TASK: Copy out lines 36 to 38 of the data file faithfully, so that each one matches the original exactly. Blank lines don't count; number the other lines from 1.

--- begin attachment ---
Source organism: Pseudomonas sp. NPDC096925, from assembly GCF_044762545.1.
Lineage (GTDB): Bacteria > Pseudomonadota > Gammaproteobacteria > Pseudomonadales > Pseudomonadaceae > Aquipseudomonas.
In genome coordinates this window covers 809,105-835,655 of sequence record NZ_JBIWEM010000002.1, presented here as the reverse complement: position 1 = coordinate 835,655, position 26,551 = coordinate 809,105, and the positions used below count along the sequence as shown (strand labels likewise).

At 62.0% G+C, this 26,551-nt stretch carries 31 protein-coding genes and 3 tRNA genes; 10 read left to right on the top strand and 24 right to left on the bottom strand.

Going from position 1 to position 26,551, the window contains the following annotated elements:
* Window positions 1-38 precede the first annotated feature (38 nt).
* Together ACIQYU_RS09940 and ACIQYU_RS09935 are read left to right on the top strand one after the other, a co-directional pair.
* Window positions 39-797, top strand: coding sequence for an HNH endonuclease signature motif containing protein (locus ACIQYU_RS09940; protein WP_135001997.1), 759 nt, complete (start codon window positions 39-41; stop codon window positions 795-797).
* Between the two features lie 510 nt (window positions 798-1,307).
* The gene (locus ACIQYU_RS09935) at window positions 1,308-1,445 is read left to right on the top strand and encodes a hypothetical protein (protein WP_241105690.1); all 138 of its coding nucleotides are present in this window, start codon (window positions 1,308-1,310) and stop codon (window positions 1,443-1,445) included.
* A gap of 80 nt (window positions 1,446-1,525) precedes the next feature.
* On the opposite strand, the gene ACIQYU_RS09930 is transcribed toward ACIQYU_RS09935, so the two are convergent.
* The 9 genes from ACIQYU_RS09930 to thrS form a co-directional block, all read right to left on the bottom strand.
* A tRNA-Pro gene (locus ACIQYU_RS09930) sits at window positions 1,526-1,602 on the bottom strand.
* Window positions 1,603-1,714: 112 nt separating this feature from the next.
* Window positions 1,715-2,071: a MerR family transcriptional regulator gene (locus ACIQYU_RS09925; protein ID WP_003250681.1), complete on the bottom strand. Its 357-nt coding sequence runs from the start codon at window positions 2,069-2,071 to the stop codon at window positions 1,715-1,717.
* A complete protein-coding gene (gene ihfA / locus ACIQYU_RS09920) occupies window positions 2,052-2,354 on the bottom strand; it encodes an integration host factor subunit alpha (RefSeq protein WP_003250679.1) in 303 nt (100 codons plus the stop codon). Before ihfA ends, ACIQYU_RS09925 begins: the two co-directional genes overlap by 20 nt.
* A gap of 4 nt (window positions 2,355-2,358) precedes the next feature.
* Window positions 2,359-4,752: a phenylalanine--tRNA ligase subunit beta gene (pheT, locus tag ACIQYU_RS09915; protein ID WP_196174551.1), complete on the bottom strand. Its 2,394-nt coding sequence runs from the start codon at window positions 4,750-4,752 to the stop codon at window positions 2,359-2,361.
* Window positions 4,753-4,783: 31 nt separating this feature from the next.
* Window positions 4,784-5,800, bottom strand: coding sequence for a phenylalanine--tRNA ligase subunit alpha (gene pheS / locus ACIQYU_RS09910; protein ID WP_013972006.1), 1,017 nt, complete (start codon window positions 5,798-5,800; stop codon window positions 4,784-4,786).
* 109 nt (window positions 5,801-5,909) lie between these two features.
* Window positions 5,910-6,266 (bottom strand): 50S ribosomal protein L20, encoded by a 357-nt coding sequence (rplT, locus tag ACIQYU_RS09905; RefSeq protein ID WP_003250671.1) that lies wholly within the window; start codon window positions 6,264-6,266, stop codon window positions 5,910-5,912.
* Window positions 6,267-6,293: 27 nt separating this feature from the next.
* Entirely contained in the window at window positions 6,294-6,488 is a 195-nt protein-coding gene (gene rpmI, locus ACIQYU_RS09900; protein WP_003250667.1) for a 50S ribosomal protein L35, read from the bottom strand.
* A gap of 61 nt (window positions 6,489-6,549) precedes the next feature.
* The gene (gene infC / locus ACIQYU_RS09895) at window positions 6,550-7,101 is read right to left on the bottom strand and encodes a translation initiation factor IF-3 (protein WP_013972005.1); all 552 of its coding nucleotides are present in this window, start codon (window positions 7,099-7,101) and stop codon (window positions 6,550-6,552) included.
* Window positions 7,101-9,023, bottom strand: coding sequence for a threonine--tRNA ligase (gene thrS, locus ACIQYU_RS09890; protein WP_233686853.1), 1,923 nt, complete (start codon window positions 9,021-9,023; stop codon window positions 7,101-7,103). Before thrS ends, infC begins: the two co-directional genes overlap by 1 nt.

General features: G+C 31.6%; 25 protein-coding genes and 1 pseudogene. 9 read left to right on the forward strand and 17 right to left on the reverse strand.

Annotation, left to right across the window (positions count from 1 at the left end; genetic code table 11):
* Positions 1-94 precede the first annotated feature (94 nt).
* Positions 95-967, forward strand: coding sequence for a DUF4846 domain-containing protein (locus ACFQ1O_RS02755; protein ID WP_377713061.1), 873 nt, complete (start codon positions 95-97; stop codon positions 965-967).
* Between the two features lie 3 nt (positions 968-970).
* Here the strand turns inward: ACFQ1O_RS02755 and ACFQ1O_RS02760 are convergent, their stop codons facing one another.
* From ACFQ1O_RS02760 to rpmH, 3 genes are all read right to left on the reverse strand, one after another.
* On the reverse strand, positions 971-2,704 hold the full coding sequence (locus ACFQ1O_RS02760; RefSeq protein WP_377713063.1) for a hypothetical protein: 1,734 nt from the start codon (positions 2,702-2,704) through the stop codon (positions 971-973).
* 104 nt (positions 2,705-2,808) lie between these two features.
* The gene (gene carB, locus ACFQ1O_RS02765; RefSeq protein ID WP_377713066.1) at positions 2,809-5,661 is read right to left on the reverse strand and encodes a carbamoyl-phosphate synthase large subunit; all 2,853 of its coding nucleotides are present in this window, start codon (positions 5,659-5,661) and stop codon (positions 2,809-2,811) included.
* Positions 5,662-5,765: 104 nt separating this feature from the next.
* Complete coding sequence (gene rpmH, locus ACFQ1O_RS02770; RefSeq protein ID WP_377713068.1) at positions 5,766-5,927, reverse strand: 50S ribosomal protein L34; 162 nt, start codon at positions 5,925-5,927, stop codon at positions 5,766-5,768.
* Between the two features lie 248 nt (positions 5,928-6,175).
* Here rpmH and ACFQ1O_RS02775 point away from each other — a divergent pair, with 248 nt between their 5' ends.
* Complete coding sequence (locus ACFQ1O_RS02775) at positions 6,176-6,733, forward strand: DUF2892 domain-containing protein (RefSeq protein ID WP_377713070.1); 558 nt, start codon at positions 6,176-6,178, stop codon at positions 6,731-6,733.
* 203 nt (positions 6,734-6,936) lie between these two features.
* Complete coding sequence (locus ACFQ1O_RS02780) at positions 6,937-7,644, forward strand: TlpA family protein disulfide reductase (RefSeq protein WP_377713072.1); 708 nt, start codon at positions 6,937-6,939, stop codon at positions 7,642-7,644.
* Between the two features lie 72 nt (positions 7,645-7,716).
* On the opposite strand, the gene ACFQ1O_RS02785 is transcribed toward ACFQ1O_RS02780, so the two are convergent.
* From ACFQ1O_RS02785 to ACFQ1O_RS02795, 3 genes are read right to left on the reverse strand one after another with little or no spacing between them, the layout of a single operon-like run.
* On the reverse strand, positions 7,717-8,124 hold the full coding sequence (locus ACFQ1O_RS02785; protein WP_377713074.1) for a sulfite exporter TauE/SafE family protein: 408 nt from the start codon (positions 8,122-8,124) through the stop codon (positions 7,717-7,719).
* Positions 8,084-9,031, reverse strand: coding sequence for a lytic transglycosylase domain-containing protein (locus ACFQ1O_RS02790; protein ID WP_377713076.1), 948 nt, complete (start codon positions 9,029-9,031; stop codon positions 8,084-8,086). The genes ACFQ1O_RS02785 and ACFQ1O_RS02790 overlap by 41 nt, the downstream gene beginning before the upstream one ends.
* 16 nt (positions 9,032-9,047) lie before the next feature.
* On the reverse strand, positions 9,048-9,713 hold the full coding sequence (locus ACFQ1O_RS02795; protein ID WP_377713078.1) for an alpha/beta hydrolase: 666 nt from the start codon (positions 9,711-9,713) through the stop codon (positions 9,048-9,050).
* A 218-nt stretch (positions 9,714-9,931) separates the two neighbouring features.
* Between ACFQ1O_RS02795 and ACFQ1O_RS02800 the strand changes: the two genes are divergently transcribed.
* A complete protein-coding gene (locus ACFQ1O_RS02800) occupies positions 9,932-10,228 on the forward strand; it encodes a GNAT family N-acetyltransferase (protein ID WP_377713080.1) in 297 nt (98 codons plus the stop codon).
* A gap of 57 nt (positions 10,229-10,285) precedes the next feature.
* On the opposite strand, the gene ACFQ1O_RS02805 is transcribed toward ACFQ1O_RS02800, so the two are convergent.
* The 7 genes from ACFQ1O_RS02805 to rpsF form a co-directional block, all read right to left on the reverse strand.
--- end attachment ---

* On the reverse strand, positions 971-2,704 hold the full coding sequence (locus ACFQ1O_RS02760; RefSeq protein WP_377713063.1) for a hypothetical protein: 1,734 nt from the start codon (positions 2,702-2,704) through the stop codon (positions 971-973).
* 104 nt (positions 2,705-2,808) lie between these two features.
* The gene (gene carB, locus ACFQ1O_RS02765; RefSeq protein ID WP_377713066.1) at positions 2,809-5,661 is read right to left on the reverse strand and encodes a carbamoyl-phosphate synthase large subunit; all 2,853 of its coding nucleotides are present in this window, start codon (positions 5,659-5,661) and stop codon (positions 2,809-2,811) included.